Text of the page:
DESCRIPTION (Adapted from applicant's abstract): This project consists of the continued implementation and evaluation of a developmentally based, long-term, comprehensive intervention designed to prevent conduct problems in adolescence. This array of conduct problems which escalate sharply during the adolescent years includes delinquency, psychological disorder, substance abuse, school failure and dropout, and risky sexual practices. The project is being carried out at four sites (Durham, NC/Duck; Nashville, TN/Vanderbilt; rural Pennsylvania/Penn State; and Seattle, WA/Univ. of Washington). Three successive cohorts of children are involved in the project. The screening procedure of Fast Track identified high-risk children in kindergarten by their early conduct problems at home and school. These kindergarten-age children were randomly assigned by school to an intervention control group. Intervention began in the first grade with high-risk children, their adult caretakers, and their teachers. The elementary school phase of the prevention program addressed six areas or risk and protective factors derived from the developmental model: parenting, child problem-solving and emotional coping skills, peer relations, classroom atmosphere and curriculum, academic achievement and home-school relations. Project results thus far indicate that the intervention has effectively improved parenting practices and children's social-cognitive skills, peer relations, reading achievement, and problem behavior at home and school during the elementary school years. The primary aims of this renewal proposal are: 1) to take these three cohorts through the transition-to-adolescence phase of the project, with an intensive intervention in the sixth and seventh grades and then with monitoring and facilitation of their progress through the tenth grade year; and 2) to evaluate the long-term outcomes of this intervention through the high school years. The adolescent phase of intervention emphasizes four protective factors: parental monitoring and positive involvement, protection from deviant peer influences, positive identity and social-cognitive processes, and academic achievement and commitment to school. The proposed adolescent program includes curriculum-based parent and youth sessions (grades 5-7), and individualized prevention services through grade 10 (e.g., academic tutoring, vocational development support, mentoring, consultation with teachers, and home-visiting). Using multiple sources of information on the five categories of adolescent problem behavior, evaluations of outcome will focus on the intervention's success in reducing the latency to onset, frequency, severity, and chronicity of these problems. Comparisons will continue to be made to a control group and to a normative sample representative of the four communities. Universal prevention effects on the classmates of the high-risk participants will also be examined over time.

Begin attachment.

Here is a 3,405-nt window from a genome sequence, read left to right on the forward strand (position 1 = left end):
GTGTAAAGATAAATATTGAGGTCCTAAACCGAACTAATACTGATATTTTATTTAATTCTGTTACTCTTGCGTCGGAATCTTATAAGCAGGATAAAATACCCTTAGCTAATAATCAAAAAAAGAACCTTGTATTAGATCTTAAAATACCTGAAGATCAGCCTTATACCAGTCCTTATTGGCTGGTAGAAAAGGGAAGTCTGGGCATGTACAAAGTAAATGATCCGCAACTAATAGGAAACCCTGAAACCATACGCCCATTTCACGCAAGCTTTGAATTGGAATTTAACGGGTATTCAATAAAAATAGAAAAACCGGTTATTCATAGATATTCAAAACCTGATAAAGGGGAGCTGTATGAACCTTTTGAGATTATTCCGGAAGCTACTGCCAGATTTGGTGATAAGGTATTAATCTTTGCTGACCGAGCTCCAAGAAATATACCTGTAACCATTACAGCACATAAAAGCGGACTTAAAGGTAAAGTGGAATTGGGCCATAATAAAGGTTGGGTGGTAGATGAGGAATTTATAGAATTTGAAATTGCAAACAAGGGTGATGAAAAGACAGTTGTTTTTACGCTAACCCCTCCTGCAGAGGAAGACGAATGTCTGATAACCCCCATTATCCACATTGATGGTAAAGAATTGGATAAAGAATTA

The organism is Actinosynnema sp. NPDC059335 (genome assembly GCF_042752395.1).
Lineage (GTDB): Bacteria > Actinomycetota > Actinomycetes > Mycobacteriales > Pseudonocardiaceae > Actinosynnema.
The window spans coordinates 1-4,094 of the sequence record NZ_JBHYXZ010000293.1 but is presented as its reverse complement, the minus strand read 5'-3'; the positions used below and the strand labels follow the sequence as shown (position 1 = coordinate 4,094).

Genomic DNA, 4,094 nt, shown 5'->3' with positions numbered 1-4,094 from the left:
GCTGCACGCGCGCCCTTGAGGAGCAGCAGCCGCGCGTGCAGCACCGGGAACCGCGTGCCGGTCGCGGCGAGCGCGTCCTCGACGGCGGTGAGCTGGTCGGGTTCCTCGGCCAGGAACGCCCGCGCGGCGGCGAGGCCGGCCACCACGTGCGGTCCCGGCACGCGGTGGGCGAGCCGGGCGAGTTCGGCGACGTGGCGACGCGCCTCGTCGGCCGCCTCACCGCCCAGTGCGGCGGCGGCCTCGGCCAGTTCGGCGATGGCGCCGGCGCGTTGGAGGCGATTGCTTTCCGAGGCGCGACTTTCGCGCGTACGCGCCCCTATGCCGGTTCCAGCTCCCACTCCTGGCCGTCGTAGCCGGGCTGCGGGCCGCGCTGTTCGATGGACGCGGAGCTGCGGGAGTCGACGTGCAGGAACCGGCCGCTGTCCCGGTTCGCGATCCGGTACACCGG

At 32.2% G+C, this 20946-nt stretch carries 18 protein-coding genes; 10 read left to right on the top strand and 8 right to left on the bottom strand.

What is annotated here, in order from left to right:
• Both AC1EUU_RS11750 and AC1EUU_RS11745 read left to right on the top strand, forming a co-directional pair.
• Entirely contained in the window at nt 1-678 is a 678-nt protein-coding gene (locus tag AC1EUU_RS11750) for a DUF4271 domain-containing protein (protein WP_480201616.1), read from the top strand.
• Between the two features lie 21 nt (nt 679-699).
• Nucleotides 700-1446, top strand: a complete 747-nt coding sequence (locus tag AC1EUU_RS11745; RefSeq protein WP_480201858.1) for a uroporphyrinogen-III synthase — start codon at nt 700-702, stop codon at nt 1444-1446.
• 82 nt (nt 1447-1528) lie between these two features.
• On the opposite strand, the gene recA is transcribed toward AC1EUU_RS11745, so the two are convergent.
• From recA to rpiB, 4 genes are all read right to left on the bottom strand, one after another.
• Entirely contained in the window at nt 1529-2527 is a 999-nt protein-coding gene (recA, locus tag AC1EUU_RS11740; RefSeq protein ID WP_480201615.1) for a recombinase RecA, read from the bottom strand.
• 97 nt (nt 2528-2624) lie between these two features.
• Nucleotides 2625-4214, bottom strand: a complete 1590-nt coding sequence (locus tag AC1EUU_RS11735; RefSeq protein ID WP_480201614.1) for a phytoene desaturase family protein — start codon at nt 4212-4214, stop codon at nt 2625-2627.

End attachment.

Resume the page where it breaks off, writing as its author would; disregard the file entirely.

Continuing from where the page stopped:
|Effective start/end date||9/30/93 → 8/31/03|
- National Institute of Mental Health: $1,394,248.00
- National Institute of Mental Health: $1,310,631.00
- National Institute of Mental Health: $823,585.00
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